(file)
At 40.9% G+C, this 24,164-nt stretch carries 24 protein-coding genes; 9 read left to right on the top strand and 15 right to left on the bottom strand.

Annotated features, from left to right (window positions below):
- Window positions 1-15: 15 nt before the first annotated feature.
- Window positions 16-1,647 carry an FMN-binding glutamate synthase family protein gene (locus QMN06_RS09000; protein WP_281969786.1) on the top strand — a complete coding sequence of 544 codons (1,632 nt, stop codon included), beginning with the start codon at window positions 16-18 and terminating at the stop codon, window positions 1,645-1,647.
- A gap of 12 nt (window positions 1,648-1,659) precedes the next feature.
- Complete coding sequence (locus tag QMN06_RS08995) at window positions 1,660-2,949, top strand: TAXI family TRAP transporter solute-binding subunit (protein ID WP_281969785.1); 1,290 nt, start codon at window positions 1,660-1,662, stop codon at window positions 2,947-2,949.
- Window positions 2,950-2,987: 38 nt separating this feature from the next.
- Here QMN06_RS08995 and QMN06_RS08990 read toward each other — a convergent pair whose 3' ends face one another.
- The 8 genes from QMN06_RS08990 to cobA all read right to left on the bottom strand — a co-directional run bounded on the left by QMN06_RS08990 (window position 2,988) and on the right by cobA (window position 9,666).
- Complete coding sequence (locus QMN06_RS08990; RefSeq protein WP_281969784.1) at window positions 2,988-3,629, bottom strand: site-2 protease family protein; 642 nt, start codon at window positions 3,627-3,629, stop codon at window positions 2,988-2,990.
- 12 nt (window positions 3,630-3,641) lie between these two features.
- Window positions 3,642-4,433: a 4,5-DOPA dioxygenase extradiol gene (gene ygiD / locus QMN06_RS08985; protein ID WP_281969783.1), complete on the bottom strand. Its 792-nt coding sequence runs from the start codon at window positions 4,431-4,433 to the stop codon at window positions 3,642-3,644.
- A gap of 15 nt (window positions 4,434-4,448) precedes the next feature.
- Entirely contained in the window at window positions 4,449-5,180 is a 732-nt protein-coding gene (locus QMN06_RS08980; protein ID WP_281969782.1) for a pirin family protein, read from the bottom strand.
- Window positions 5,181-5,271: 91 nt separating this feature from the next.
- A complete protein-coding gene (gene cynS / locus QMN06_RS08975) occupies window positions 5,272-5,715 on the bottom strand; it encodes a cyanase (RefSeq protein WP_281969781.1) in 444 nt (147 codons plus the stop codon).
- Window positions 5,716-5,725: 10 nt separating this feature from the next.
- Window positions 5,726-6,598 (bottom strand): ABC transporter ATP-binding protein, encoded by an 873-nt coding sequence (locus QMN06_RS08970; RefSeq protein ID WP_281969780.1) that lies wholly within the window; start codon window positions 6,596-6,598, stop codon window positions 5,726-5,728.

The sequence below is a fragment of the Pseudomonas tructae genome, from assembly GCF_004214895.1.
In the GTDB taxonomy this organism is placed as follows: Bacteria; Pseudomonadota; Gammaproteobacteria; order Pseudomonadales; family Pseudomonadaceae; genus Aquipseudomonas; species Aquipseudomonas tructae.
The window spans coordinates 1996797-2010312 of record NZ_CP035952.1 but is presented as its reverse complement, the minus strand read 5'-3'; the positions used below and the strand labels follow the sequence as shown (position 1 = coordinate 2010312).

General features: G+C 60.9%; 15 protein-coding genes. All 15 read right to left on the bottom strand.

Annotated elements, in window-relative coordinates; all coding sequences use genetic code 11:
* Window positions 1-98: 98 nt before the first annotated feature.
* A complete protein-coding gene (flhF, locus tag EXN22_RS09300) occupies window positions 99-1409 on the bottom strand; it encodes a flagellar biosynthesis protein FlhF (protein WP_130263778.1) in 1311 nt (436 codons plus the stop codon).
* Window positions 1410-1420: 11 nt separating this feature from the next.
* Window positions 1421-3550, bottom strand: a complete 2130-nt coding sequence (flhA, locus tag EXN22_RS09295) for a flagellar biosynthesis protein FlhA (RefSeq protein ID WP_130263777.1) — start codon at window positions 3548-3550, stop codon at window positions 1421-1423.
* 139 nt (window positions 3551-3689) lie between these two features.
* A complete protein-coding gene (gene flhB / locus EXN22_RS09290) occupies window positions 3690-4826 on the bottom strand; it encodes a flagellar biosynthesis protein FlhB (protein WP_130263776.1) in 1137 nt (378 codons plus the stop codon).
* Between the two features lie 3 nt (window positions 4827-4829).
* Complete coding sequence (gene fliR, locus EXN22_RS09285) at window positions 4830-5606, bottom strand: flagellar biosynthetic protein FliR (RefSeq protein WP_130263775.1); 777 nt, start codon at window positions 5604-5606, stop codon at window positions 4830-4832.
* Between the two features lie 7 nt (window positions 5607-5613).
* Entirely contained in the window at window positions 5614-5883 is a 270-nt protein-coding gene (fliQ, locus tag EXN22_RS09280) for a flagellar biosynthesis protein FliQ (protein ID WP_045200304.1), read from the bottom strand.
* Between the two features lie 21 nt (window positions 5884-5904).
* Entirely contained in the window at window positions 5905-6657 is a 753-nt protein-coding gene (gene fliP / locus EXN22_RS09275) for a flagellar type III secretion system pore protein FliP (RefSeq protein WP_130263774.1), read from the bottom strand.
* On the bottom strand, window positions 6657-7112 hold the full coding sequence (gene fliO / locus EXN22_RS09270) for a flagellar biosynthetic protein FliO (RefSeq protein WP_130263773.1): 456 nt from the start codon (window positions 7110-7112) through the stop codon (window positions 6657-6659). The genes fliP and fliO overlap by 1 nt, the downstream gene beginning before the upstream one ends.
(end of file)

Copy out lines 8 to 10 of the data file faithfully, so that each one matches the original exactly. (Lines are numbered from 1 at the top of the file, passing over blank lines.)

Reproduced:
- Here QMN06_RS08995 and QMN06_RS08990 read toward each other — a convergent pair whose 3' ends face one another.
- The 8 genes from QMN06_RS08990 to cobA all read right to left on the bottom strand — a co-directional run bounded on the left by QMN06_RS08990 (window position 2,988) and on the right by cobA (window position 9,666).
- Complete coding sequence (locus QMN06_RS08990; RefSeq protein WP_281969784.1) at window positions 2,988-3,629, bottom strand: site-2 protease family protein; 642 nt, start codon at window positions 3,627-3,629, stop codon at window positions 2,988-2,990.